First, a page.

If there is light around at least part of the bullet, think of it as PASSING. If it is a total pug, no light showing around the edge, think of it as FAILING.

Either way, hand lube the unsized test bullets. Are going to get greasy, but you can just smear lube into the grooves by hand.

IF it passes the above, then load your 12 test bullets.

IF it failed the above test, then you'll need to dismount the cylinder from the revolver, clamp it in a padded vice, and push each bullet through a cylinder and out the throat. YEp, are using the chamber and throat as a sizing die. YOu will find (in most cases) the chambers/throats are not identical, and while it may be by a tiny amount, one of them is going to be smaller. Will take a lot of testing bullet fit into the cylinder (and a grease pencil to number the cahmbers helps a bunch), but find the smallest throat and use that as your sizer.


Shoot for accuracy.

NOW that's as LARGE a bullet as you can produce from that mold and alloy and still fit into the cylinder. Consider that your base line for comparison.
 

·
Registered
Joined
·
213 Posts
Discussion Starter · #11 ·
Thanks. I"M mostly loading .44mag for Super Blackhawk and .38/.357 SP101 and a SW442. I will try that and see what they come out at. Thanks again, all of you, for your help.
 

·
Registered
Joined
·
221 Posts
Here is one solution for somewhat oversize cylinder throats. Coat the unsized bullets with Lee Liquid Alox. You could even coat them twice, provided you have room in the case to accept a bullet that large and will still chamber. It will increase the diameter of the bullets, sealing the cylinder throats off from the hot gasses, like a gasket, and the excess is scrapped off in the forcing cone, when it's not needed anymore.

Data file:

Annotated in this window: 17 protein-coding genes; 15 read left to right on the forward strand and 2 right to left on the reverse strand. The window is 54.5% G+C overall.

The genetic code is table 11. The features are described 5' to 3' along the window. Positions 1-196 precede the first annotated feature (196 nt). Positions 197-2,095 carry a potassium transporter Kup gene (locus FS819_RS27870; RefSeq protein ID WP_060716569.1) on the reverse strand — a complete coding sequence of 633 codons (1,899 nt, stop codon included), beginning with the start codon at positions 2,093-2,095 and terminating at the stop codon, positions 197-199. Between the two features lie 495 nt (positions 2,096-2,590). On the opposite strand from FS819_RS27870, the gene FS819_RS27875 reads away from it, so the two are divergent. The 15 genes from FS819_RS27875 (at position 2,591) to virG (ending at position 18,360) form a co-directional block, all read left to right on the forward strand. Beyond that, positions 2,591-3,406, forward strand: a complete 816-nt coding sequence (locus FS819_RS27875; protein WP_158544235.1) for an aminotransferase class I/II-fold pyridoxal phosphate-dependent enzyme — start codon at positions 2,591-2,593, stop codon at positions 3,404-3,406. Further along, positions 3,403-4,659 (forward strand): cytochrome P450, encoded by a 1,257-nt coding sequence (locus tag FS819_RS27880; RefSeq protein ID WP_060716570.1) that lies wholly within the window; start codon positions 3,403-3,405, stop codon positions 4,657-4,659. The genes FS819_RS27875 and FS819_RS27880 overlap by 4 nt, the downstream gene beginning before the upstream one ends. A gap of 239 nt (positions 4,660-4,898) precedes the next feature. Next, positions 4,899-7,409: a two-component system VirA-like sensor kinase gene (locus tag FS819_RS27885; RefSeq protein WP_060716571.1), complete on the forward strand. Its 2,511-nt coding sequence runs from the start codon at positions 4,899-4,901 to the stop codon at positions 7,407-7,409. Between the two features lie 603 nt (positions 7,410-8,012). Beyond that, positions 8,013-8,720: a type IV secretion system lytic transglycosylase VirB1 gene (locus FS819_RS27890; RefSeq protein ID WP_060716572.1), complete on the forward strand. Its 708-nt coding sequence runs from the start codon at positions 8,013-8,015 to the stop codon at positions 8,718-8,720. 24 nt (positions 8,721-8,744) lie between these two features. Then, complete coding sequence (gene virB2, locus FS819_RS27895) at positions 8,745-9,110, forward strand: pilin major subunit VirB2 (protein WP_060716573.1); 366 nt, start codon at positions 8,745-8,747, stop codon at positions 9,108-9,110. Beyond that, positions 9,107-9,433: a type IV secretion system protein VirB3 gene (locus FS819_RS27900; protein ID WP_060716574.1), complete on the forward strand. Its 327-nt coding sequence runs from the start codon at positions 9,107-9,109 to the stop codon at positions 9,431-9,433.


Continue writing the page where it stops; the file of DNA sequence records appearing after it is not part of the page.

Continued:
·
Super Moderator
Joined
·
14,172 Posts
I am surprised by the advice to size to groove diameter. It is done with precision rifle bullets that are being breech loaded ahead of the charged case, but in revolvers it is odd to hear. Most factory lead bullet are made 0.001" over expected groove diameter as a mater of course. Marshal's technical manual has an experiment he did with a revolver firing different bullet diameters. 0.002" over groove proved most accurate, IIRC. Either more or less was less accurate in his gun. A lot of folks also find about 0.002" over does best in lever action rifles, as well. My 1895 likes them that way.

I think the general pattern I see is the tighter and more precisely made the gun and bullet alignment, the tighter you may be able to size bullet. If the gun is not so tight, the bigger diameters seem to do better. Like anything else involving guns, though, YMMV in your particular weapon. You just have to try it and see?

Just don't be trying new sizes with maximum loads to start. Find your best accuracy load. Don't believe all the loads listed in manuals will be safe in your gun—they are suggestions at best—so work up and back off if you get any sticky extraction.
 

·
Banned
Joined
·
863 Posts
Cast bullet obturation, or up-set, in hot handgun loads is far more than most people would believe without seeing it even with "hard" bullets .

Dug a few hundred hard cast .357 and .44 SWC loads out of a distant defunct sawmill's sawdust pile back stop many years ago. At first I thought I wasn't finding any of my bullets because what I was finding had a much different nose configuration than mine. Finally realized the odd, near 1/2 wad cutter shapes I was digging out WERE my bullets! It just took them hitting a "soft" back stop at long range for me to recover undamaged slugs and see what was happening at firing. (Accuracy was great.)